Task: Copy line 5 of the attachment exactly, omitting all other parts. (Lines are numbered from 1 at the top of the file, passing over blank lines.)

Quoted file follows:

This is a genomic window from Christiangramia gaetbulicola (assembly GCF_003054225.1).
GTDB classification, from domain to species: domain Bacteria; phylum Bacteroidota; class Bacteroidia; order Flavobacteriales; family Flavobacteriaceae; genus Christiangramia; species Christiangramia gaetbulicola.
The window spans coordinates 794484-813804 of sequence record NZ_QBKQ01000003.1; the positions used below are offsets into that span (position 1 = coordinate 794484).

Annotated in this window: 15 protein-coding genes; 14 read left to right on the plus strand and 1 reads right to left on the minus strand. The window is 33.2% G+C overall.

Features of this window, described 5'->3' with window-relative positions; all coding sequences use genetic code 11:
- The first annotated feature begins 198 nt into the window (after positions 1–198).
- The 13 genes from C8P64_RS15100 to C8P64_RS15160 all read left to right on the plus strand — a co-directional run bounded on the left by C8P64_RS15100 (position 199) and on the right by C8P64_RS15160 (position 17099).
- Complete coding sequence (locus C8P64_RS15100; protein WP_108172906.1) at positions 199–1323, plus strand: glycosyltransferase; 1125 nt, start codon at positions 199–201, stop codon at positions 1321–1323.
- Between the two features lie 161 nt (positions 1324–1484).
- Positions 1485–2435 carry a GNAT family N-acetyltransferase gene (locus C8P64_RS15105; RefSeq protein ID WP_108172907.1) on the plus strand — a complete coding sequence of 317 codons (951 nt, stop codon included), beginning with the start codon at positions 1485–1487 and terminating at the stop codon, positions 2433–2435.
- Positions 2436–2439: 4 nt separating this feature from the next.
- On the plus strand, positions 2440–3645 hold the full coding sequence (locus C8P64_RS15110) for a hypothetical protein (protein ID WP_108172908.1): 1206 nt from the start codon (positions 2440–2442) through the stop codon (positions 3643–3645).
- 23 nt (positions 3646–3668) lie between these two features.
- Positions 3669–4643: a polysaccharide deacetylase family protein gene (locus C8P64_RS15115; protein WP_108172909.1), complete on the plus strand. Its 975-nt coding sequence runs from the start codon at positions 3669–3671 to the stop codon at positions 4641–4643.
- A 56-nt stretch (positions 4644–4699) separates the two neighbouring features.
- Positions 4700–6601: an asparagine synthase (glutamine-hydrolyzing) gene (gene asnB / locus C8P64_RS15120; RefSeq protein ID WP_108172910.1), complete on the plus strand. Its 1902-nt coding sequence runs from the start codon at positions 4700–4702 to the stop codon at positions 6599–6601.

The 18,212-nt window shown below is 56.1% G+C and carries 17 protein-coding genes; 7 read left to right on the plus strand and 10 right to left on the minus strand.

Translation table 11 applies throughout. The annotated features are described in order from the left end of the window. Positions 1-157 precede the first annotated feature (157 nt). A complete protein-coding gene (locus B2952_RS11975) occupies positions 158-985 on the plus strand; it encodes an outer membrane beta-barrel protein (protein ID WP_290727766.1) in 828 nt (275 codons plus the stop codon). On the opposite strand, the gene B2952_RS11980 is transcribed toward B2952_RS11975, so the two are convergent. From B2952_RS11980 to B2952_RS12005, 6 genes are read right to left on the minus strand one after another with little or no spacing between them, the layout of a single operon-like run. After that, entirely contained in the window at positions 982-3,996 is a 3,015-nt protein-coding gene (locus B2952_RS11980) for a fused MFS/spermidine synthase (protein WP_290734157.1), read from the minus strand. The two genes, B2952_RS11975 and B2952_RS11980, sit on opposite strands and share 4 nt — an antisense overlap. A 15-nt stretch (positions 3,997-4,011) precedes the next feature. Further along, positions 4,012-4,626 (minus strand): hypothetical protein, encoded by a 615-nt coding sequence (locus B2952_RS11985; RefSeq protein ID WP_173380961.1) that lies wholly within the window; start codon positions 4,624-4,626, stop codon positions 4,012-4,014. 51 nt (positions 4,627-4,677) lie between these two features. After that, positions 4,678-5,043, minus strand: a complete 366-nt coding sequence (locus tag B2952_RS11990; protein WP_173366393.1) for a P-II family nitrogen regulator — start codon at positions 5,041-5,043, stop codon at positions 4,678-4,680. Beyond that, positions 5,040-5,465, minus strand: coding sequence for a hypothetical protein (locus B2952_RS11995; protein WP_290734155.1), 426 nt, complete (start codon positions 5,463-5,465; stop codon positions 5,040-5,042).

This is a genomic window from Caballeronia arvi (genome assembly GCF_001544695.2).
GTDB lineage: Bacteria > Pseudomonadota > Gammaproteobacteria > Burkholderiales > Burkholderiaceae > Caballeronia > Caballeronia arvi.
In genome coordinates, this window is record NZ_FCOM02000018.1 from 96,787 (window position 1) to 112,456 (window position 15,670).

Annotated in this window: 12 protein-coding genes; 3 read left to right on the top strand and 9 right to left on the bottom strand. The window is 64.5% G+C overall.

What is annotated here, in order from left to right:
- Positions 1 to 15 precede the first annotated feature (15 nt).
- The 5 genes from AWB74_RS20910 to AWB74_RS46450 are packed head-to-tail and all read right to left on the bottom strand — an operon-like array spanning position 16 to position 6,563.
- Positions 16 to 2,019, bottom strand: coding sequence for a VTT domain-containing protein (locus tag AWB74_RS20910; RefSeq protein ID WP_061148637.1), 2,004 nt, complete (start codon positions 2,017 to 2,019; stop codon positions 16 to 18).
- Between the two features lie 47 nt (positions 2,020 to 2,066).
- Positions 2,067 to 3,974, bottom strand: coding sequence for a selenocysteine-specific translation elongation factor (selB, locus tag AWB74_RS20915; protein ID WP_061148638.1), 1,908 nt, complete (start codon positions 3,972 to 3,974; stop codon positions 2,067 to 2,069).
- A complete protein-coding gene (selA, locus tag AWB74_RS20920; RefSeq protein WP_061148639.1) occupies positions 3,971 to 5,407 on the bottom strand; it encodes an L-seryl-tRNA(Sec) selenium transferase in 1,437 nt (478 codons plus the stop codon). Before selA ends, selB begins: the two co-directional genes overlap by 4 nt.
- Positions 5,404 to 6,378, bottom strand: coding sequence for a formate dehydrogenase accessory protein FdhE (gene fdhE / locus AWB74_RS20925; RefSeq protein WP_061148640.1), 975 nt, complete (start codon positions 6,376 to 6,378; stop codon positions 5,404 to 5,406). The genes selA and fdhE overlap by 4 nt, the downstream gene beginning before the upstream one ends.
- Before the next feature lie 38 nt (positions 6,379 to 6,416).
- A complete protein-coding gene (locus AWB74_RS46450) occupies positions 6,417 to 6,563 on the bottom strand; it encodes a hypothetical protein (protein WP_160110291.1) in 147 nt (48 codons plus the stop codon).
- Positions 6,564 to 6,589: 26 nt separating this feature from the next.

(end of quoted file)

Features of this window, described 5'->3' with window-relative positions; all coding sequences use genetic code 11: